I don’t know whether my efforts will leave a legacy that anyone remembers because I take the same view on it as I do religion. I don’t think about whether my actions today will reflect well on me in the future and secure me a good place in history, I think about doing what good I can in the long term now, and leave the rest to play out as it will. It’s how I stay focused on taking actions rather than worrying about whether it’ll blow back on me.

    • Can you please train every manager to think like you do? ;-) Agree 100% with all of this on loyalty, and while I feel lucky to work for a company that rewards and incentivizes loyalty, I think so much of the work world is behind on this thinking.

  27. I became what I called the ‘sacrificial manager’ once my FIRE date was set. This allowed me to say out loud all the things that others were thinking, but didn’t want to express as they were still in for the long game. It was nothing subversive; I just I asked “why?” a lot when a decision came down from the Exec or a project stakeholder.

  28. Exactly! When I was pregnant with twins last year, I pushed for a 16 week leave and another 16 weeks of “on-ramp” back to full time work (2 days working from home, 2 days in the office, and one day off, then slowly increasing back to FT). Nobody had ever asked for that before!

    They took a long time to consider it, but finally said yes, and now they are going to offer a similar plan to every new parent in my department! I was so proud of myself!

    And I couldn’t have done it without 1) the cash cushion to take that much time un-paid and 2) the confidence from knowing I’m well on my way to FIRE!

  29. This is such a great concept. One of the things that appeals to my husband and I so much about FI/RE is the opportunities it will give us to do more good in the world by giving us freedom to pursue more meaningful things with our time, especially in terms of helping people that we love and care about. I think your idea is an outstanding extension of using FIRE to do more good for others. I’m a SAHM and part-time freelancer and we are years away from FI, so I don’t necessarily have a work place in which to advocate for specific changes, but I think this concept will help us regardless.

    This idea also reminded me of another experience — In the past, I have been a teacher of adult learners in college and other contexts. One of my favorite ways to start my courses is to share with my students a quote from Martin Luther King, Jr. that says “Life’s most persistent and urgent question is, ‘What are you doing for others?'” Then I explain to the students that they have the opportunity to help one other, to pay attention to each other, and to reach out in different ways. In learning, we often think only about ourselves and our own performance, but the experience is much richer and more worthwhile if we lift others as we do so. If you understand an idea that someone else doesn’t, offer to get together and explain it. Share notes with students who were absent, give encouraging words before and after exams and projects. Don’t be afraid of group projects and working together. I would print off the quote and keep it where learners could see it throughout the course. I think it can make a big difference in all sorts of contexts, from classrooms, to work environments, etc.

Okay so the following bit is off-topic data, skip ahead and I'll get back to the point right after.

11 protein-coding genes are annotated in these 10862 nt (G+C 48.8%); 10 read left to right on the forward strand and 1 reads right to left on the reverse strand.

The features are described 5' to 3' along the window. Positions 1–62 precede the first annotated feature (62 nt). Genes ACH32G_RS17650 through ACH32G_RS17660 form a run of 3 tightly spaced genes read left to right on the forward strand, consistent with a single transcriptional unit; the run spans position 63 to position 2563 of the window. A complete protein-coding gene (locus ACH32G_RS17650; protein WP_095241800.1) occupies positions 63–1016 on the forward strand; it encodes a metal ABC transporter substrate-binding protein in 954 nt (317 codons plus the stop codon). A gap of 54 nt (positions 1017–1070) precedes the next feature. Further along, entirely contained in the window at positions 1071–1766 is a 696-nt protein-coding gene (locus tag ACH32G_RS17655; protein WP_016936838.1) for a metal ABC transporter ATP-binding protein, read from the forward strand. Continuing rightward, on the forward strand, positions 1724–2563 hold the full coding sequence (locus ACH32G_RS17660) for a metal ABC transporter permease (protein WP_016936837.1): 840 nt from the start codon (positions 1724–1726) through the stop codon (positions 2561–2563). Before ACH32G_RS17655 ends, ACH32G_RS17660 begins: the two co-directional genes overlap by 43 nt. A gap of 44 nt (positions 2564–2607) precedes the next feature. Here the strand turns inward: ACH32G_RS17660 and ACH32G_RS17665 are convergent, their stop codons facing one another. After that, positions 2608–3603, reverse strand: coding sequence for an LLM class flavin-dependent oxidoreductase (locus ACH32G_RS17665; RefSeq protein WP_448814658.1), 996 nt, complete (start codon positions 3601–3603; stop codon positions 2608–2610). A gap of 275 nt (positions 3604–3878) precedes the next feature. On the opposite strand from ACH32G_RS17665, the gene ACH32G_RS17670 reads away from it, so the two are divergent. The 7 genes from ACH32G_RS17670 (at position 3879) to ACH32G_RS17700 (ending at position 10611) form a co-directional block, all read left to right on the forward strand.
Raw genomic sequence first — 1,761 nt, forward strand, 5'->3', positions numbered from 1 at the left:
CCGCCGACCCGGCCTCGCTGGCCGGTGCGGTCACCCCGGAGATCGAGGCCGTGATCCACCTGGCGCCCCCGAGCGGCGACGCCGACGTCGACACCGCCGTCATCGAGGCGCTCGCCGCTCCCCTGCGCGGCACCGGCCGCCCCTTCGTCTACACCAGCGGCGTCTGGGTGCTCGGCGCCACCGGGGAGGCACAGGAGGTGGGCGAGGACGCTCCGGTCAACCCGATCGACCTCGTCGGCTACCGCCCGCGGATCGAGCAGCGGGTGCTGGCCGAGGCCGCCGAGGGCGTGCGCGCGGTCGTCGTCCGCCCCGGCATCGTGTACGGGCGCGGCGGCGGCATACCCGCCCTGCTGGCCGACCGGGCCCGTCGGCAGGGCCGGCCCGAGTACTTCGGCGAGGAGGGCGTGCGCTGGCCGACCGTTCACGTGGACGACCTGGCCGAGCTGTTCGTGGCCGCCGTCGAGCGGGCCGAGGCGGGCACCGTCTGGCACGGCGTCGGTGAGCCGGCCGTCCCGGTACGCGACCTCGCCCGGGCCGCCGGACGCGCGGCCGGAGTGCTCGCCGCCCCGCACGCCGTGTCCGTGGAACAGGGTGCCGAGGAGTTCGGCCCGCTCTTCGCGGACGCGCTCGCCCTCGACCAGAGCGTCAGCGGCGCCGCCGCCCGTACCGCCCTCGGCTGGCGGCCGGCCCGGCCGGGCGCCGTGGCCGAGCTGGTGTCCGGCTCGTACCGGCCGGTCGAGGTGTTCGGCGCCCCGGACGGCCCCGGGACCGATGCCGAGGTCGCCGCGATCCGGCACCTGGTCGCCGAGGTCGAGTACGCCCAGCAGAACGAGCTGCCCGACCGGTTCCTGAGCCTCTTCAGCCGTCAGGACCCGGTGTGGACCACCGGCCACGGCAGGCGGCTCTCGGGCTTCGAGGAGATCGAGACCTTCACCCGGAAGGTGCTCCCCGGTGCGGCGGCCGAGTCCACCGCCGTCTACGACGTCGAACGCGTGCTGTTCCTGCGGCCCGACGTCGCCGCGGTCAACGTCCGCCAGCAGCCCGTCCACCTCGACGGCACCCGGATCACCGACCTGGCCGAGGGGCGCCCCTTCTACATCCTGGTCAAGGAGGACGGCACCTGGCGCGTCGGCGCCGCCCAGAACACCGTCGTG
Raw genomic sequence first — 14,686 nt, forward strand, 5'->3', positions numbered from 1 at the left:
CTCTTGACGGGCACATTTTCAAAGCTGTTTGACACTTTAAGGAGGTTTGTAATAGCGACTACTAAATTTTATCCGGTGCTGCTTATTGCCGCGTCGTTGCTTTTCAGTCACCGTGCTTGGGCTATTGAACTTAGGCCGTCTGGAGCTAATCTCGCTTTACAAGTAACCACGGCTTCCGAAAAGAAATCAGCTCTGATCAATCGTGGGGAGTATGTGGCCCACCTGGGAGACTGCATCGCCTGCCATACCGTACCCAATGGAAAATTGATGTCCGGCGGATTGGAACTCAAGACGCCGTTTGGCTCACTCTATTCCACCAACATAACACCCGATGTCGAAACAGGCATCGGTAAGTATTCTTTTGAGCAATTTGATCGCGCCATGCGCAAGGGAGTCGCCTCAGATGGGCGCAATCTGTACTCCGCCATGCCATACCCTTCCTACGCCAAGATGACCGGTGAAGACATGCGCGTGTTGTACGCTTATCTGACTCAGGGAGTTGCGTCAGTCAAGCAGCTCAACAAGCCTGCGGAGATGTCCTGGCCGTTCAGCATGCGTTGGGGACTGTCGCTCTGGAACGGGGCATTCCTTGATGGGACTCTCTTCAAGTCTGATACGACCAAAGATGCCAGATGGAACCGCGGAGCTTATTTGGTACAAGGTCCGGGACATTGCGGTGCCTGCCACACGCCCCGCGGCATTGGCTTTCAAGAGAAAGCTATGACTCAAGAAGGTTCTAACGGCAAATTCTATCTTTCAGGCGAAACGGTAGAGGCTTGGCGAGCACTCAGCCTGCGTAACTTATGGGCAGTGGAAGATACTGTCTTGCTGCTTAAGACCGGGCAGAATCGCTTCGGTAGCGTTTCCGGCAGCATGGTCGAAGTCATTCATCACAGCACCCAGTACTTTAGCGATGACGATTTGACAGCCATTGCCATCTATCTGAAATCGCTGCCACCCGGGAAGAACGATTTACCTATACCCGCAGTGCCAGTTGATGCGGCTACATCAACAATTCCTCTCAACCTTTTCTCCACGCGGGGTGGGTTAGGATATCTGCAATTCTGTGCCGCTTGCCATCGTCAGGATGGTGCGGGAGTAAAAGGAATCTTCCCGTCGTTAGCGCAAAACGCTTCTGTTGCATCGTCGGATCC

Thanks for the great food for thought!

    • We are on the same wavelength all the way! One of the things that I like best about agitating at work (or in whatever setting you find yourself!) is that it counters the “I’ll do that later, when I’m FIREd” thinking that is so easy to fall into. Actually, no! You don’t have to wait! You can do good now! ;-)

      I completely love your class example. Our society is so individualistic, and it’s nice to hear that plenty of us are not only thinking of ourselves <3

  30. I found agitating and asking for a promotion really helped the severance talks once I was denied a promotion to Director. My boss seemed ok with paying me to leave, and though I have t worked since 7/5, my company is paying me even as I write this, through 10-11.

    • That’s agitation of the more personal variety, not on behalf of others, but perhaps it helped destigmatize money conversations a little for others who follow behind you. ;-)

  31. I agitated to my own peril before FI, thinking I owed my employers truth for what they were paying me. Often, being candid about issues was valued. Most recently, I lobbied hard for better fund choices for the 401k. I sent news articles about companies being sued for neglecting their fiduciary responsibilities, and even John Oliver’s classic rant on the subject (I had to warn HR and apologize for his colorful language). We even are using (being used by?) John Hancock as was the case for him. As a result, we got cheaper share classes of existing funds and added some Vanguard index funds. I expect that next they will add Vanguard target retirement funds. I have also weighed in on health and dental insurance. I had the feeling that I knew more on the subject than those being paid to manage our benefits.

    • I love this! Good for you for speaking up and making things better for those following behind you. Retirement accounts are something far too employers think about, at least in terms of the actual account options, and it’s so important to push for better, lower-cost choices. High five!

  32. I love that you are so focused on mentoring and really advocating for folks as you step out the door. I’ve been very lucky to have mentors, some of whom will likely give me their client base the closer they get to retirement. My job is to continue reaching behind me to make sure other queer women in my field (and others) get what they need. I would not be able to have my business without the support of my community and I owe it to continue supporting others in return.